Russia and Ukraine signed a key agreement to allow grain shipments to resume through the Black Sea, on Friday.
UN secretary general Antonio Guterres and Turkish president Recep Tayyip Erdogan oversaw the signing of an agreement that would allow Ukraine to resume its shipments and Russia to export grain and fertilizers — potentially ending a standoff that has threatened world food security.
Speaking after the agreement was signed in Istanbul, President Erdogan said the deal would “prevent billions of people from facing famine”.
Mr Guterres called the accord a “beacon of hope”.
The United Nations expects the deal to be fully operational in a few weeks and restore shipments to pre-war levels of 5 million tonnes a month, two senior officials said on Friday.
“We are looking at a very quick rate of implementation,” one of the officials said.
Under the plan, Ukrainian officials will guide ships through safe channels across mined waters to three ports, including the major hub of Odesa, where they will be loaded with grain.
Ships will then exit Ukrainian territorial waters in the Black Sea, transit the Bosphorus strait to a Turkish port for inspection and later head to their destinations.
Russia’s invasion of Ukraine in February has left millions at risk of hunger. It has also caused food prices to soar as much of the grain remains stuck in Ukraine.
Collectively, Russia and Ukraine are responsible for more than a quarter of global wheat exports and for around 80 per cent of the world’s supply of sunflower oil.
Russia — along with ally, Belarus — is also a huge source of fertiliser, accounting for around 15 per cent globally.
Last week, the sides reached a tentative agreement on a UN plan that would enable Ukraine to export 22 million tons of desperately needed grain and other agricultural products that have been stuck in Ukraine’s Black Sea ports due to the war.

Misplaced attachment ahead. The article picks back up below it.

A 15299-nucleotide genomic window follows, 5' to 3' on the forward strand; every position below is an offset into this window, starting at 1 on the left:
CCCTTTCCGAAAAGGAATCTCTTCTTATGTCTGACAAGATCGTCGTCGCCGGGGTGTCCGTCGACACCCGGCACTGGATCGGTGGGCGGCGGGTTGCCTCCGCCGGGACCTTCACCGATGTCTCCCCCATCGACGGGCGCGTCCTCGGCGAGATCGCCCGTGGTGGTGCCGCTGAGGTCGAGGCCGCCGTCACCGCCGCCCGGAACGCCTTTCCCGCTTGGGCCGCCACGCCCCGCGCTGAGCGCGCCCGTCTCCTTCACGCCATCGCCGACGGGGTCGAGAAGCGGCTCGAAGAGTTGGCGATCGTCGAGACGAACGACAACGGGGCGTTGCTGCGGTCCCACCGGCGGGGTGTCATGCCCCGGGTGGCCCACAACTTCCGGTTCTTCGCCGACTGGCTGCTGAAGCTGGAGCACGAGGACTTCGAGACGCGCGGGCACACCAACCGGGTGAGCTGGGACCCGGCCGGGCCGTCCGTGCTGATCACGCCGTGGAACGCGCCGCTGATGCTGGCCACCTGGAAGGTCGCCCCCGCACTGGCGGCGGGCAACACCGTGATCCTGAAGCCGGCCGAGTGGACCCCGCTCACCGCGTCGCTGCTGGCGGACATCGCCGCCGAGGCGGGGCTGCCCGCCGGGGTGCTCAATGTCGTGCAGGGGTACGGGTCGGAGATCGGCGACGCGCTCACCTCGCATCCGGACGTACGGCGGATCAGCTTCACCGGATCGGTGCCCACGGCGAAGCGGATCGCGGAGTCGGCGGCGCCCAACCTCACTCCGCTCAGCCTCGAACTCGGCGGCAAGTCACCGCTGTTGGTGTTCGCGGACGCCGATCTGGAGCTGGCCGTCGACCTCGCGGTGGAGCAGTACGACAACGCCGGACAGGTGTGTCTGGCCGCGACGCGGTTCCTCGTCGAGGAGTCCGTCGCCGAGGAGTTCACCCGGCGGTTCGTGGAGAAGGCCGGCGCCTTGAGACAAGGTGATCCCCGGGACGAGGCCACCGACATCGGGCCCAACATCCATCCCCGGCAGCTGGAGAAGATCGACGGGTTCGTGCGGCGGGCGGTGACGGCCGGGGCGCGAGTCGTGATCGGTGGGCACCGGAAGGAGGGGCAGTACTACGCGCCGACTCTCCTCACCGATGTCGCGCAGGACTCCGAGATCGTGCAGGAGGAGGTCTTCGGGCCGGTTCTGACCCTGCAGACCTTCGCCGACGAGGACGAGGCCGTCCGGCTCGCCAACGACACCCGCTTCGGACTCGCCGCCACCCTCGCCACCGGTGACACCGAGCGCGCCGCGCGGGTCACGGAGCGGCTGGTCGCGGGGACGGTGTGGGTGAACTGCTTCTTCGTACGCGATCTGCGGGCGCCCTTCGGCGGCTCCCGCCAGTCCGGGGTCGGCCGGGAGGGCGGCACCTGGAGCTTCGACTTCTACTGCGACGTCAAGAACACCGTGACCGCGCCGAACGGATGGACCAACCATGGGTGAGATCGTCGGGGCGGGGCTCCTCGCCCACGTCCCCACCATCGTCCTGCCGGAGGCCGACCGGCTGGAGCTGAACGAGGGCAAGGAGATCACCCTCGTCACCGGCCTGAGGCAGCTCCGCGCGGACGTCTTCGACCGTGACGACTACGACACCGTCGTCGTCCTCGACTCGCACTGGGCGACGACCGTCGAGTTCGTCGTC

The unblocking of the grain stockpiles will help ease a food crisis that has sent prices of vital commodities like wheat and barley soaring.
The deal will establish a control centre in Istanbul, to be staffed by UN, Turkish, Russian and Ukrainian officials, which would run and coordinate the grain exports, officials have said. Ships would be inspected to ensure that they are carrying grains and fertilizer and not weapons. It also makes provision for the safe passage of the ships.
Mr Guterres first raised the critical need to get Ukraine’s agricultural production and Russia’s grain and fertilizer production back into world markets during meetings with Russian president Vladimir Putin in Moscow and Ukrainian president Volodymyr Zelensky in Kyiv in late April.
He proposed a package deal in early June amid fears that the war is endangering food supplies for many developing nations and could worsen hunger for up to 181 million people.
Forecasts supplied exclusively to The Independent in May showed that Russia’s brutal campaign, including its blockade of vital Ukrainian ports, caused even deeper disruption to food supplies than was previously feared.
The estimates, compiled in collaboration with Ukraine’s agricuture ministry, threatened global food supply chains, which imperiled the lives of millions of people in regions such as east Africa, which is heavily reliant on Russian and Ukrainian grain imports.
It also put up prices for consumers in the UK, who are already facing a cost of living crisis that threatens to push 1.3 million people into absolute poverty.
Ukraine is one of the world’s largest exporters of wheat, corn and sunflower oil, but Russia’s invasion and a blockade of its ports have halted their shipment.
Some of the grain is being transported through Europe by rail, road and river, but the amount is small compared with sea routes.
Russian and Ukrainian officials have blamed each other for the blocked grain shipments. Moscow accused Ukraine of failing to remove sea mines at the ports to allow safe shipping. Russia has also insisted on its right to check incoming ships for weapons.
Ukraine has sought international guarantees that the Kremlin wouldn’t use the safe corridors to attack the Black Sea port of Odesa. Ukrainian authorities have also accused Russia of stealing grain from its eastern regions to sell, and deliberately shelling Ukrainian fields to set them on fire.
On Thursday evening, a spokesman for Ukraine’s foreign ministry appeared to lay out Kyiv’s conditions for backing the plan.
Oleh Nikolenko told reporters that Ukraine’s delegation “will support only those decisions that will guarantee the security of the southern regions of Ukraine, the strong position of the Armed Forces of Ukraine in the Black Sea and the safe export of Ukrainian agricultural products to world markets”.
In Washington, State Department spokesman Ned Price said the US welcomes the agreement in principle.
“But what we’re focusing on now is holding Russia accountable for implementing this agreement and for enabling Ukrainian grain to get to world markets. It has been for far too long that Russia has enacted this blockade,” Mr Price said.
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